Group theory is super-important. There is no modern science without groups. If we’d value group theory economically, it would be many trillions of dollars, probably hundreds. Without group theory, hardly is quantum mechanics, and therefore no transistors, and I would not be able to write this message in Internet.

I will argue that two kinds of objects of my theory: funcoids and ordered semigroup actions (in another variant, ordered precategory actions) are not less (and probably more) important than group theory.

## Importance of Funcoids

The simplest of several equivalent ways to define funcoids is as a relation between sets, such that four axioms hold:

¬(I δ ∅), I ∪ J δ K ⇔ I δ K ∨J δ K,

¬(∅ δ I), K δ I ∪ J ⇔ K δ I ∨K δ J.

(That is hard to believe, but this system of axioms was started to be considered only in about 1998, by me when I was a first-year university student.)

Compare group axioms (considering elements and the inversion function):

- (a · b) · c = a · (b · c)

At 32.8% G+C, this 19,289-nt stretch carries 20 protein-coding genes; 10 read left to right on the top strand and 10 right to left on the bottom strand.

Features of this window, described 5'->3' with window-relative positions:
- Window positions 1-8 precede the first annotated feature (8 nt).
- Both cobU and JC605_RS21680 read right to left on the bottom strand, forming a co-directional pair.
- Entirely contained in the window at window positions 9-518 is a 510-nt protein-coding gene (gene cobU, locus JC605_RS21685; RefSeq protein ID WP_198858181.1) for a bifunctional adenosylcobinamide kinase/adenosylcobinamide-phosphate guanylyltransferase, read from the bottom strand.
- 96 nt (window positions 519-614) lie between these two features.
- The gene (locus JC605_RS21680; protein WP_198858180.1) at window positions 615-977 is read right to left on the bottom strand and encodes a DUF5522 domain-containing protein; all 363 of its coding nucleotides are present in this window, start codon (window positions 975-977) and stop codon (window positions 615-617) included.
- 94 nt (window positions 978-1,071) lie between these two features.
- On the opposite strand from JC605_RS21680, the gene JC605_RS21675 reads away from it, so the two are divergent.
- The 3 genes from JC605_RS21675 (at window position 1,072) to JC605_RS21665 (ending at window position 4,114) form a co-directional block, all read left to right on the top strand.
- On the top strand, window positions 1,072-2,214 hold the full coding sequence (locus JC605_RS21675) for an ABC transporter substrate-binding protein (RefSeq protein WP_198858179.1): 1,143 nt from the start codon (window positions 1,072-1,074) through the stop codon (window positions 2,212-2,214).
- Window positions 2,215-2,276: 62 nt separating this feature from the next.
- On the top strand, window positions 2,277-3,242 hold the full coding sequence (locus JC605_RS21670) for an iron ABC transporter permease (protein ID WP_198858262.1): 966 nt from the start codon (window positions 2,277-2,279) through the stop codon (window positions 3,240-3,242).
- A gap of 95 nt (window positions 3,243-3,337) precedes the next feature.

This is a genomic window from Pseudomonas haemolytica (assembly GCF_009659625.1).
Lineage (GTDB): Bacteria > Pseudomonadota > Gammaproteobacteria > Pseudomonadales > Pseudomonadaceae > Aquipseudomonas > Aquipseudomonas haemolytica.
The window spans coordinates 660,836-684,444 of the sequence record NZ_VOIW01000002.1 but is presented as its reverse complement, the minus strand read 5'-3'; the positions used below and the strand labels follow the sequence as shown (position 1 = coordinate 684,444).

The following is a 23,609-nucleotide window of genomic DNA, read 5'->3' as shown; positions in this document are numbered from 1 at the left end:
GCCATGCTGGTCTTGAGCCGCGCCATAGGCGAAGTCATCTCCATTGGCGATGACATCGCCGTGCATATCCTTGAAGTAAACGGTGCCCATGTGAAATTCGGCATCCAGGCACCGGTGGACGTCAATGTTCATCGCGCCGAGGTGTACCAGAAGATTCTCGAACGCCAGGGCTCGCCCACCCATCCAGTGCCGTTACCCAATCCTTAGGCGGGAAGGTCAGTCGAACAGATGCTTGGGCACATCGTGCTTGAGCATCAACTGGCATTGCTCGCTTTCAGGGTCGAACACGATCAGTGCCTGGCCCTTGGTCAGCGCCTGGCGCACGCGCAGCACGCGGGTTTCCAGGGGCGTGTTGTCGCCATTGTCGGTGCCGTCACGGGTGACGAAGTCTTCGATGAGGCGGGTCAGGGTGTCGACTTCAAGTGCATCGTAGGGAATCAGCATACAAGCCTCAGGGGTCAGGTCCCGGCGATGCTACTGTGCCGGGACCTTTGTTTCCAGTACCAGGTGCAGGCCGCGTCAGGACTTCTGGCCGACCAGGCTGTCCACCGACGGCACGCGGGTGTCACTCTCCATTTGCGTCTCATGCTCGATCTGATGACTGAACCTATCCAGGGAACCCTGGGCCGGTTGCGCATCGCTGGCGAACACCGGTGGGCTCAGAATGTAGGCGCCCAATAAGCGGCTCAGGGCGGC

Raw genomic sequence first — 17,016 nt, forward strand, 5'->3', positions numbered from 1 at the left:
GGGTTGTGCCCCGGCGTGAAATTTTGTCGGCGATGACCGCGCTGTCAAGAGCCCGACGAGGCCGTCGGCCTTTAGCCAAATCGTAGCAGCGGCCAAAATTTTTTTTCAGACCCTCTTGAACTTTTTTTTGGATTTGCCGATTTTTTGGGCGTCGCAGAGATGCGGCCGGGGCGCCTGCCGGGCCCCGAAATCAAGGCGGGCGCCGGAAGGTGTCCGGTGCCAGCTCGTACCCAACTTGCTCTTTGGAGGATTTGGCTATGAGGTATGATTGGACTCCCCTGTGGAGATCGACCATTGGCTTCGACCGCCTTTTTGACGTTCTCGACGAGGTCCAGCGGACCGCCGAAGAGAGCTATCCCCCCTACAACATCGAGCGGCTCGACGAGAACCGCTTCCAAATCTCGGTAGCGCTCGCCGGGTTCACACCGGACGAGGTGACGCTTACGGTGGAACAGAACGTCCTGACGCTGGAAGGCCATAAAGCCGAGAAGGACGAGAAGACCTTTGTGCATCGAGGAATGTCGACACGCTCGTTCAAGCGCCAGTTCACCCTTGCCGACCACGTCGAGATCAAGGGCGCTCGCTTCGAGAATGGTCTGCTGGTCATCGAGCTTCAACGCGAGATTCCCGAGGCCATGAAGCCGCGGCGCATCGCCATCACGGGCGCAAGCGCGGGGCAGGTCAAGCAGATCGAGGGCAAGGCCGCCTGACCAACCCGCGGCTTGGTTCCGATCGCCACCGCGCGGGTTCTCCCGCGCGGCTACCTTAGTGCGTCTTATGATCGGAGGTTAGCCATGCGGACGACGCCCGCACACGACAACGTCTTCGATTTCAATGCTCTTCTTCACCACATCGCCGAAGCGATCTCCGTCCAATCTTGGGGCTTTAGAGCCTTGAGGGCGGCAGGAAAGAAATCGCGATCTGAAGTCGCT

- e · a = a
- a · e = a
- a · a
^{-1}= e - a
^{-1}· a = e

You see that groups have 5 axioms, more than 4 axioms of funcoid.

Moreover groups definition uses functions, whose definition in ZF theory is clunky. But funcoids definition uses only basic concepts of ZF.

So, we see that funcoids are defined simpler than groups.

Being defined in a simple way is not a warranty of importance. For example, if we exclude semigroups from mathematics, it would not break badly, like as it would break if we exclude groups. We need also that based on the concept a rich theory builds. You can see that funcoids are fertile just like groups by reading my 500 pages text focused mainly on funcoids.

There is also needed rich connection with the rest of mathematics, to declare an object important. And yes, funcoids are in numerous ways interconnected with general topology (see the same text) and therefore with all the mathematics.

So, we have a fact: funcoids are both simple and fertile like groups, they are richly interconnected with the rest of mathematics. Therefore, I am declaring that **funcoids are not less important than groups**.